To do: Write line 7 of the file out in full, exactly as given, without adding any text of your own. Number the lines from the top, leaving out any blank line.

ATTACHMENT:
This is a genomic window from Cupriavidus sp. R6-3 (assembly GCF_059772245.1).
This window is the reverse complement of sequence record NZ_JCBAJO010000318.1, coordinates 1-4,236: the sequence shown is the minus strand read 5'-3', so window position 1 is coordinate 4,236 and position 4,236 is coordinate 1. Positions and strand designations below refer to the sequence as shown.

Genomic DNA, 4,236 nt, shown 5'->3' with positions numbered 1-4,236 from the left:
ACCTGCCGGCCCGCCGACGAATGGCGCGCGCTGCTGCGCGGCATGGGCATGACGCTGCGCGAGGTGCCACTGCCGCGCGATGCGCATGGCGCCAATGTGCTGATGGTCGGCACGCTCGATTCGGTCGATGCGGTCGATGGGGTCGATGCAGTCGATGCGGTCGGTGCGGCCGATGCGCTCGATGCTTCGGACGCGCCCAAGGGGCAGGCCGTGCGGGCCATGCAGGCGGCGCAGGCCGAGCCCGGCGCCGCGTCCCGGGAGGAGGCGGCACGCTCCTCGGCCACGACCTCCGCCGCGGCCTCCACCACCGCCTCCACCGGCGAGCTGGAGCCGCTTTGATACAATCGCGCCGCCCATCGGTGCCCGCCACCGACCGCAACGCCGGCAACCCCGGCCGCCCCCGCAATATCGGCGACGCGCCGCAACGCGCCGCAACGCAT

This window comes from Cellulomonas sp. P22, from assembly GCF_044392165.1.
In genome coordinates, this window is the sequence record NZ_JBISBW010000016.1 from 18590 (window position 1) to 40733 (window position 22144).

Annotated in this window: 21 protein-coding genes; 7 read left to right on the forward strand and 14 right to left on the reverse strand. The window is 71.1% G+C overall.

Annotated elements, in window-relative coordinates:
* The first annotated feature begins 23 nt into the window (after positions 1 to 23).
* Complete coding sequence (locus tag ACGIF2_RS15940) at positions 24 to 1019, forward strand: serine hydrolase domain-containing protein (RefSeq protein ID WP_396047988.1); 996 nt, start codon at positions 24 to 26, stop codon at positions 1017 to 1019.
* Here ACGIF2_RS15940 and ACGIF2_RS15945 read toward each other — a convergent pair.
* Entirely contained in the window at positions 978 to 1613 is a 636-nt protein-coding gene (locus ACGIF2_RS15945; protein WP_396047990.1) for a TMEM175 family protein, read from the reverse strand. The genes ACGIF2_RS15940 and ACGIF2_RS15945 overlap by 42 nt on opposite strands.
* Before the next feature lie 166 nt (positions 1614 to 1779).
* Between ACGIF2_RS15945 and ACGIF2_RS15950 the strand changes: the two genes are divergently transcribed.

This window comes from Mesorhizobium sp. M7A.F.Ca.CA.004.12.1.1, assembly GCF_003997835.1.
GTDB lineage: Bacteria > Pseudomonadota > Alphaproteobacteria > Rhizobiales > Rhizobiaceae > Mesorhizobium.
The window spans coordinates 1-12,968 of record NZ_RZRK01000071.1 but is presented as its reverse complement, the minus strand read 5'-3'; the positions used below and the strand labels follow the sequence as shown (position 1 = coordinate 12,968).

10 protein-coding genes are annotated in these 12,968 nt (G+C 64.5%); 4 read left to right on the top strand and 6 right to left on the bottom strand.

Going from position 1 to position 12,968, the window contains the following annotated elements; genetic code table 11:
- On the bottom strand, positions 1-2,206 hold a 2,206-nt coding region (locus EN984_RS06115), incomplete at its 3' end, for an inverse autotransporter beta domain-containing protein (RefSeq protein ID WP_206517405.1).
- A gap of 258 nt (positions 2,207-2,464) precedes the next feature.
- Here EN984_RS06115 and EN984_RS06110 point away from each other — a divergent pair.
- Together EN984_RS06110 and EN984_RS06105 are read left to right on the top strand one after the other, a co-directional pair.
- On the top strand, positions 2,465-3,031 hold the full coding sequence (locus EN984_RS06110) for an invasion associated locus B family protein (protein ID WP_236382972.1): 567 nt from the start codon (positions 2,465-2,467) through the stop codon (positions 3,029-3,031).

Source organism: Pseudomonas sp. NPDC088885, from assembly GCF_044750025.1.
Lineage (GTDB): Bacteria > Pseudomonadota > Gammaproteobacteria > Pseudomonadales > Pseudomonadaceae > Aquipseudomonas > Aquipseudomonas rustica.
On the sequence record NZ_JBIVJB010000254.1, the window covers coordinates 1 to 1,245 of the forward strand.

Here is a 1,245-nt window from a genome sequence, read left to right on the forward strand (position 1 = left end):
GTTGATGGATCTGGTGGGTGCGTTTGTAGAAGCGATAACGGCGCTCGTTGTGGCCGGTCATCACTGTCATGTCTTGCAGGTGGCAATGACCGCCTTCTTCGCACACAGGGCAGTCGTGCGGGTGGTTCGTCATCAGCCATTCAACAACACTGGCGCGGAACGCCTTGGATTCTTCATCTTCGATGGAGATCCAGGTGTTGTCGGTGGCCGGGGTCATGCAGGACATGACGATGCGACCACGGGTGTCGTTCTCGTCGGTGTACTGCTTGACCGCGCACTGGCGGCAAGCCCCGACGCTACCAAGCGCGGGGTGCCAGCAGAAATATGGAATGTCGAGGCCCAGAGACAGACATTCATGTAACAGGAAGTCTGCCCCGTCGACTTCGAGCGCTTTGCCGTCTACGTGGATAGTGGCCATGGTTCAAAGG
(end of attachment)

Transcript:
Annotated in this window: 21 protein-coding genes; 7 read left to right on the forward strand and 14 right to left on the reverse strand. The window is 71.1% G+C overall.